Dinner three in Dublin. Third time lucky is the phrase, yes, it’s correct. We have been let down by the fancier Dublin restaurants so we thought why not downscale even more and eat at a pub. To be sure we were going to the correct place, in our usual obsessive way, we check with 3 different Concierges on duty at the Hotel. Every one recommended O’Neill’s as their first choice. One Concierge casually mentioned O’Neill’s is basically a carvery and most food is served that way. So on to O’Neill’s it was.
O’Neill’s is a short walk away from the Hotel. It’s a very large Pub seating almost 400 people in many levels. You cannot get an idea of its size as the Pub has lots of nooks and crannies and passages leading to more seating areas, labyrinth would be an appropriate word to describe its interiors. It’s much like Khyber in Bombay. I must say that you do not realise that there are as many as 400 other people in the place. There are several bars drink dispensers all over the place each serving an area. A band plays Irish music every night from 9.30 pm onwards. At the lowest level was the food.
There was a huge selection of liquor on offer. Several brands of each category viz: 3 types of Stout on tap plus many others in bottles, two types of Cider on tap and bottles and so on and so forth. To start, I had Stout, not Guinness but an O’Hara, which I quite liked. HRH the Queen had a pint of Cider. Once that was done, I got myself another Stout and taking advantage of the wide range of Irish Whiskeys available, I chose a small – 35 ml - shot each, of three mid priced Whiskeys with a cube of ice in each glass for HRH the Queen to try. Each was different, each was reasonably good, and each was drunk. Now it was time for dinner.
As I mentioned, O’Neill’s is a carvery. On the lowest level was the food. A large steam table in which was the various foods on offer. A carvery is an establishment where cooked meat is freshly sliced to order and served with a selection of vegetables which the diner chooses. The food is served cafeteria style which means you pay per plate, however you can load your plate as much or as little as you like with the vegetables, the meat being carved and served to you in a limited portion. HRH the Queen had a traditional Irish Stew of Lamb with a side of red cabbage and mashed potato. I had a slice of boiled ham with red & green cabbage with some roast potato all doused in a gravy. You carried your tray of food back up to your table to eat. Both of us were happy bunnies. The food was hot, tasty and robust and rustic. No short-changing, no mis-decription no inadequate seasoning. All this at a super cheap price of about 12 euro a plate. Thank God for O’Neill’s. As we were leaving, the band was setting up.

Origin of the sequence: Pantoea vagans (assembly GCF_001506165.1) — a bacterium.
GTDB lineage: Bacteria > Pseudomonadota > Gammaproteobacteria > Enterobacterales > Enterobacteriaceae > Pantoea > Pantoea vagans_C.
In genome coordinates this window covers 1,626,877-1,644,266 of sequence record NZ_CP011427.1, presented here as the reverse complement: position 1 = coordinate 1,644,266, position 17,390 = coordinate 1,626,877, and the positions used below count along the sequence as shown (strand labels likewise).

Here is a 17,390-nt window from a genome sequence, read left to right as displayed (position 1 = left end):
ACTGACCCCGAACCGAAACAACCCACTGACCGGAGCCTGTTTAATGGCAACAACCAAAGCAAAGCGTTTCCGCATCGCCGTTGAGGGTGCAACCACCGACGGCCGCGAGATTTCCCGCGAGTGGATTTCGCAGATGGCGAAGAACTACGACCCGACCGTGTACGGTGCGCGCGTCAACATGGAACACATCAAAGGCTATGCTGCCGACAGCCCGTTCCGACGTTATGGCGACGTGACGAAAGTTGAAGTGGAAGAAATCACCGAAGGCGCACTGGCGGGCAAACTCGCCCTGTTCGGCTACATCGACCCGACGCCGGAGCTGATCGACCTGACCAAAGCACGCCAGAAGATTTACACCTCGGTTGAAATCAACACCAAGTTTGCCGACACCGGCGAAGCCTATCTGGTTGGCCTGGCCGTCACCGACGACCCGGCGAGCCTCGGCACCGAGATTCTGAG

|Irish Lamb Stew|
The next morning we had to leave for London. It would be lunch time when we would be in the aircraft. We both do not eat a heavy lunch at all. A simple soup or sandwich is about what we can handle. As we were walking for the last time on Grafton Street we saw several pubs offering a `Full Irish’ breakfast – sausages, bacon, eggs, black or white pudding, mushrooms, potato in some form, tomato, baked beans & tea was a bit much for us. So we popped into the nearby Burger King and got ourselves a Sausage, Egg & Cheese Bap and a Bacon, Egg & Cheese Bap with an order of hash brown potato. I could not believe how cheap it was. The Sausage, Egg & Cheese Bap was only 1 Euro. All in all in some 7 Euro we had a most satisfying, clean, hygienic and freshly made breakfast that would hold us thru to the evening.
|Opened with the egg|
Thus ended our stay in Dublin. All in all, disappointing, both as far as what the city had to offer as well as gastronomically.